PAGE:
Where it appears that law officers or their agents have conceived and planned a criminal offense and have incited, induced, instigated or lured an accused into committing an offense, which he otherwise would not have committed and had no intention of committing, the defense is established. Entrapment is not available to one who has the intention and design to commit the criminal offense, and who does commit the essential acts constituting it, merely because a law officer or his agents, for the purpose of securing evidence, affords such person the opportunity to commit the act, or purposely aids and encourages a defendant in its perpetration. The People v. Hall, 25 Ill.2d 297, 300, 185 N.E.2d 143 (1962); The People v. Outten, 13 Ill.2d 21, 23, 147 N.E.2d 284 (1958); The People v. Wells, 25 Ill.2d 146, 149, 182 N.E.2d 689 (1962). The law distinguishes between a trap for the unwary criminal and a trap set to ensnare the innocent and law abiding into the commission of a crime. Sherman v. United States, 356 U.S. 369, 78 S.Ct. 819, 2 L.Ed.2d 848 (1958); The People v. Outten, supra, 13 Ill.2d at page 24, 147 N.E.2d 284. When the defense is invoked, predisposition and criminal design become relevant (see The People v. Outten, supra, at page 25, 147 N.E.2d 284). But, although a defendant has no prior criminal record, this factor alone cannot overcome evidence of his ability and instant willingness to make the unlawful sale as soon as the opportunity to do so is presented. The People v. Gonzales, 25 Ill.2d 235, 239, 184 N.E.2d 833 (1962).

On this record we conclude that the testimony of the witnesses for the State established beyond a reasonable doubt a willing sale, with no overbearing persuasion on the part of the agents, except the suggestion of what the purchase money could buy. The only reluctance displayed at the particular time of the admitted sale related to the price to be paid. This evidence showed that defendants were ready to make the unlawful sale and had quick access to a substantial quantity of narcotics. This established the criminal design in the minds of the defendants resulting in...

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24 cases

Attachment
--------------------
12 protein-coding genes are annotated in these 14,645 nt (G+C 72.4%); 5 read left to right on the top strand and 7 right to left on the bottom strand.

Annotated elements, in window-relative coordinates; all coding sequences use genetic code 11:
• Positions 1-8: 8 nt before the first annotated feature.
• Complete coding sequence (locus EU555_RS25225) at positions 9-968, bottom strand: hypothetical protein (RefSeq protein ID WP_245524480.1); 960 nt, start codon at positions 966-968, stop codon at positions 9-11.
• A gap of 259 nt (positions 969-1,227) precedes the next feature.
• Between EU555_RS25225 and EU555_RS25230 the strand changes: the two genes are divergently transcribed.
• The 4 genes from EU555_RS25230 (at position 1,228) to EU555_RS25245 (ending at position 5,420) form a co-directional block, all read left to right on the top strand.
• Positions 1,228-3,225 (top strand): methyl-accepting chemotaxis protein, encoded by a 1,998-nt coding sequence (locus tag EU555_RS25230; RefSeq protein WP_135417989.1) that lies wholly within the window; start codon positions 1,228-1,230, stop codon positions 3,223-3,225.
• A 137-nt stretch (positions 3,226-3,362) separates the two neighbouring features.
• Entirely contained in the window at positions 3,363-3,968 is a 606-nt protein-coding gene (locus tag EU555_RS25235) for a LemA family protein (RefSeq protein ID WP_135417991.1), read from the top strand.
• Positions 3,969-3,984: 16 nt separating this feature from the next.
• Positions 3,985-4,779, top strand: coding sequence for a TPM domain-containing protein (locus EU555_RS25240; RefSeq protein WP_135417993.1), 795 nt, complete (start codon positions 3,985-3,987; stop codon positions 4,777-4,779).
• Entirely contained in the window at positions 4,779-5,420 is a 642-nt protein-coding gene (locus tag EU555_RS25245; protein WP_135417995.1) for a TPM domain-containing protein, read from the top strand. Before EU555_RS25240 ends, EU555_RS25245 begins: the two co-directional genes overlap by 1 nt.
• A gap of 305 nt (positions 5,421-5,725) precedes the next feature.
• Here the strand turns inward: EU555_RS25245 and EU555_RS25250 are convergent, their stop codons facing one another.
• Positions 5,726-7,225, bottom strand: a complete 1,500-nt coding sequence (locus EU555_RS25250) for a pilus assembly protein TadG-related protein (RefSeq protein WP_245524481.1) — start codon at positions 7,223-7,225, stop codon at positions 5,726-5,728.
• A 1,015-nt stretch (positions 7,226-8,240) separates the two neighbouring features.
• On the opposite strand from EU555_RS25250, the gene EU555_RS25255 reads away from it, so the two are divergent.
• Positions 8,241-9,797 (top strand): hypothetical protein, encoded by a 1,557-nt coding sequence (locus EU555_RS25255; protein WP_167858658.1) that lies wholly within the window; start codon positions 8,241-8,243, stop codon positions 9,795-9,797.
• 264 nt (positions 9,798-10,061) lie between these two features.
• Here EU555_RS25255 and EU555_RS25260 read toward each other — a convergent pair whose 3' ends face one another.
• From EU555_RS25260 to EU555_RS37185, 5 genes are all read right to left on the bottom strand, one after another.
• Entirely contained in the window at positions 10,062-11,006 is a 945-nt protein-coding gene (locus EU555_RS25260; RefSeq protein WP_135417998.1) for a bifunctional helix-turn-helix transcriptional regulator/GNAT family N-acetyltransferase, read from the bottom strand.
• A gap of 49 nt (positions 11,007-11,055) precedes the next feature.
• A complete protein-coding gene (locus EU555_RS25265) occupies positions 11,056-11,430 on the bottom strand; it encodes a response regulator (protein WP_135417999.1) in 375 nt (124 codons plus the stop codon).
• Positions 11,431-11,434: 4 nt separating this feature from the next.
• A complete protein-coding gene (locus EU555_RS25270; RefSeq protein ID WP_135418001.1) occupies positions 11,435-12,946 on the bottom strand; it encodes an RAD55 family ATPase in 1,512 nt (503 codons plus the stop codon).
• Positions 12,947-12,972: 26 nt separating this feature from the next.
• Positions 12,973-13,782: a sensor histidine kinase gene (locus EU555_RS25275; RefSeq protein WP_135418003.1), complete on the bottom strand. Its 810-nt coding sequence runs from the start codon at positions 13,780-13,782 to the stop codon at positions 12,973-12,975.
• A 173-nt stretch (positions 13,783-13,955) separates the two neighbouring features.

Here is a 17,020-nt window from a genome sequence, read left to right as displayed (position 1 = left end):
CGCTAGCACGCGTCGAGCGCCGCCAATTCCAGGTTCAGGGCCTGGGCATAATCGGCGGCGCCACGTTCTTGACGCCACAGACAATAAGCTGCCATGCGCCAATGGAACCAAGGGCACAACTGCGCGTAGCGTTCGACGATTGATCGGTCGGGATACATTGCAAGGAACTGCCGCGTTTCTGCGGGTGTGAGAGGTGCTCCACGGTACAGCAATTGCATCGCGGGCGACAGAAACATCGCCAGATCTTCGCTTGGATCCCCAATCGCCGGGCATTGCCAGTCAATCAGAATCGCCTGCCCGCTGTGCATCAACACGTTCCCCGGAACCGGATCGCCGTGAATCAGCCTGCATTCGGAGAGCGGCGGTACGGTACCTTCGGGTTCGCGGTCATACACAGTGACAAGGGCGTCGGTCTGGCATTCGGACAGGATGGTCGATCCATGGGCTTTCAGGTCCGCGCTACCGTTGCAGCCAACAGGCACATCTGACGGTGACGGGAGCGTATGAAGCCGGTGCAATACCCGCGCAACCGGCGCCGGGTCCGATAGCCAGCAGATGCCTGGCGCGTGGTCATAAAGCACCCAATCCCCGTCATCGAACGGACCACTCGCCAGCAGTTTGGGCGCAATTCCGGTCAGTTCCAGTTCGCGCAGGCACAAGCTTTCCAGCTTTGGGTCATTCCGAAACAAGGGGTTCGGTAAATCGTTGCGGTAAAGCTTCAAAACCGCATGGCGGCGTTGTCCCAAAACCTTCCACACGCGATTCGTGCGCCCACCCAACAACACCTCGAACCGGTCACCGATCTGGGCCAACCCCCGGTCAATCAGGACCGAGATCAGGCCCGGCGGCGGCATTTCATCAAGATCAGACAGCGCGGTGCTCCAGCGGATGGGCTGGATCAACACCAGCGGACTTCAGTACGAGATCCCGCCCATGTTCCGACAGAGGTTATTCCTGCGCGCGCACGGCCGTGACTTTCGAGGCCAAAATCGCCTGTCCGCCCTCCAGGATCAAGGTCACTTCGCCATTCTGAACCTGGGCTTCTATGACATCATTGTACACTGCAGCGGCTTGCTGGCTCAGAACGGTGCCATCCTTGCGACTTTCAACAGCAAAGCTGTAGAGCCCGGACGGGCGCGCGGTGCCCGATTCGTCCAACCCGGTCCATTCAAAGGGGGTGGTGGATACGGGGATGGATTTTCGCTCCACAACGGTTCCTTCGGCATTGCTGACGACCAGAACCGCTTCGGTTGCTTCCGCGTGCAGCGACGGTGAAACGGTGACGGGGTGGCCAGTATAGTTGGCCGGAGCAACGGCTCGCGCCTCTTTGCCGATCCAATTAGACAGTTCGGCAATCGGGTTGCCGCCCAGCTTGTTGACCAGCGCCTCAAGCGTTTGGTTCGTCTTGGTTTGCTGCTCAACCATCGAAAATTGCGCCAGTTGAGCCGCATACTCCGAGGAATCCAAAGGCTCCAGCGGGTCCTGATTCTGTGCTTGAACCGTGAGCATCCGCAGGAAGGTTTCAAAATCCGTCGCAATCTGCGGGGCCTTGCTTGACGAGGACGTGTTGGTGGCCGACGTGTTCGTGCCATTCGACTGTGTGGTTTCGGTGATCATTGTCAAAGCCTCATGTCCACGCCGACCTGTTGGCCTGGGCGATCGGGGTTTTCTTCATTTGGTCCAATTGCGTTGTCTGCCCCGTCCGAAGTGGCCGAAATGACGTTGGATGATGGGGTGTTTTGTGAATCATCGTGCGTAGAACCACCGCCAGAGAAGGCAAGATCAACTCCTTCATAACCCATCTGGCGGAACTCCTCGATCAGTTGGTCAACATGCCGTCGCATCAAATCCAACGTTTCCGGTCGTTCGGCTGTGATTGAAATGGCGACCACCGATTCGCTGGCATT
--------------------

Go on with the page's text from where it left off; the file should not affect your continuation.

• People v. Gorski
    • United States
    • United States Appellate Court of Illinois
    • June 11, 1986
    ...787, 427 N.E.2d 1333, appeal denied; People v. Jensen (1976), 37 Ill.App.3d 1010, 1014, 347 N.E.2d 371; People v. Gonzales (1970), 125 Ill.App.2d 225, 232, 260 N.E.2d 234, appeal denied; People v. Brown (1964), 54 Ill.App.2d 450, 454, 203 N.E.2d 784.) Nor has the legislature seen fit to exp......
  • State v. Willis
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    ...46 Md.App. 622, 420 A.2d 1012, 1015-16 (1980); Richert v. State, 338 So.2d 40, 44-45 (Fla.App.1976). See also People v. Gonzales, 125 Ill.App.2d 225, 260 N.E.2d 234, 238 (1970). Our position here is consistent with the rule set out in VII Wignore on Evidence, § 2034(3) (Chadbourn Rev.1978),......
  • State v. Reichenberger
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    • April 8, 1972
    ...Ch. 38, §§ 7-12) in general language similar to that used in the Wheat instruction. In the recent case of People v. Gonzales, 125 Ill.App.2d 225, 260 N.E.2d 234 (1970), the defendants, Gonzales and Mata, argued there was no evidence of predisposition to sell narcotics since the state had of......
  • People v. Dennis
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    • United States Appellate Court of Illinois
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    ...offense by a promise of $1,000, as his share of the proceeds rather than by any importunings by Streibel. See People v. Gonzales (1970), 125 Ill.App.2d 225, 232, 260 N.E.2d 234. In summary, jury questions existed both as to whether Streibel was an "agent" as that term is used in the statute......